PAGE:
When Philip Hammond failed to mention stamp duty in last week’s Autumn Statement, there were sighs of disappointment all round.
The industry had been clinging to the hope he would see sense and, for the Treasury’s sake as much as the housing industry’s, rethink his predecessor’s ill-conceived reforms. Unfortunately, its pleas fell on deaf ears and now we all continue to pay the price.
Don’t take my word for it. The changes brought in by George Osborne “without industry consultation, without knowing Brexit was going to occur and without a manifesto remit” are “counterproductive tax arrangements that reduce overall revenue and slow down the housing market” and have led to “a lose-lose situation”.
So say Residential Land’s Bruce Ritchie, Aitch Group’s Henry Smith and Mount Anvil’s Killian Hurley respectively - but these quotes could have come from any number of leading industry figures.
The former chancellor’s reforms were controversial in 2014, but as 2016 draws to a close - a year riven by political and economic uncertainty - they are starting to look downright alarming.
Hammond had the opportunity on 23 November to row back on at least some of Osborne’s policies when he gave his Autumn Statement to the Commons. Unfortunately, he instead kicked SDLT into the long grass.
We are not campaigning out of concern for rich people and their tax liabilities, but out of concern for the housing sector - and for the sake of the public finances. Put simply, Osborne’s reforms have stifled development and led to lower overall receipts for the Treasury.
The problem is particularly acute in the capital. The 10% rate on homes valued over £925,000 and 12% charge on houses worth upwards of £1.5m has had a chilling effect on the top of the market.
This does not only affect the rich, by the way - not when the average price of a property in London is more than £600,000 and fairly modest homes can easily top the £1m mark.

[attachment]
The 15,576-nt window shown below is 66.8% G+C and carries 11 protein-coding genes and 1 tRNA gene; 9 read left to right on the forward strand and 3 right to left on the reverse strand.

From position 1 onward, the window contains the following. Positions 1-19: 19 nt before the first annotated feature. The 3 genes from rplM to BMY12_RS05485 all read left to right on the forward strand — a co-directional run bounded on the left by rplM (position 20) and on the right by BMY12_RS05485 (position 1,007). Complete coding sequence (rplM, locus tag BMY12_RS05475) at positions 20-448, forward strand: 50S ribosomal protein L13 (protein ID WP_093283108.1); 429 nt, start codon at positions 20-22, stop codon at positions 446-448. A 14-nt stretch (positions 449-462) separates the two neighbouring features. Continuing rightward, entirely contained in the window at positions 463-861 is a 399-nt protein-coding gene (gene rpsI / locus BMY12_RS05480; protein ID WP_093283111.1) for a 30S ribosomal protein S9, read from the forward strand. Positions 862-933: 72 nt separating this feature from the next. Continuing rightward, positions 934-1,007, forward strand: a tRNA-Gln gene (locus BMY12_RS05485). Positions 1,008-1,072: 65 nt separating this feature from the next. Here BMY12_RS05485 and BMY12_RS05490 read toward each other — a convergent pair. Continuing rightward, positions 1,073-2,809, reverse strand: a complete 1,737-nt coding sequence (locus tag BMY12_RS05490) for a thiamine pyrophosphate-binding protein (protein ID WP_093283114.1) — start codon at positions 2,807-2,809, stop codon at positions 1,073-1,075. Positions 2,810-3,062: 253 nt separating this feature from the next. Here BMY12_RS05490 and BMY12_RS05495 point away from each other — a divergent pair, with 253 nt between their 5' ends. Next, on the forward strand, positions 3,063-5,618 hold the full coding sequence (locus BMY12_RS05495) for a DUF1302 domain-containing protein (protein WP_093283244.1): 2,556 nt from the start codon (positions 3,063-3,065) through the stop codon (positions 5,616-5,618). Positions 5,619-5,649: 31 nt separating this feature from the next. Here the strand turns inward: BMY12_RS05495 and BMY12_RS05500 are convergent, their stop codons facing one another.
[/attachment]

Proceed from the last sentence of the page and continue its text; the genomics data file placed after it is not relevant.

Putting the brakes on build-to-rent
More ominously, it puts off developers. If they can’t sell their larger, more expensive units, they won’t build them - and nor will they build the smaller, more affordable homes, for that matter, or submarket units for rent or shared ownership. The regions are not immune either. Osborne’s introduction of a 3% surcharge on additional homes is already putting the brakes on the build-to-rent sector.
This would all be bad enough, but you could understand why Hammond was sticking to his guns if he was making loads of dosh from the tax. He claims he is, but the day after the Autumn Statement, the Office for Budget Responsibility published research stating that receipts have been “notably weaker at the top end of the residential and commercial markets, particularly in London”.
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It adds that over the next five years, stamp duty receipts will be £9.5bn lower than forecast at the time of Osborne’s last Budget in March. That’s quite a chunk of change. Add to that the losses in revenue caused by the knock-on effect across the housing sector and the government’s obstinacy starts to look masochistic.
For the sake of the market, housing delivery, social mobility and the Treasury’s coffers, something needs to change. Over the coming weeks, we need your help to persuade Hammond to Call Off Duty. The case is there to be made - and make it we must.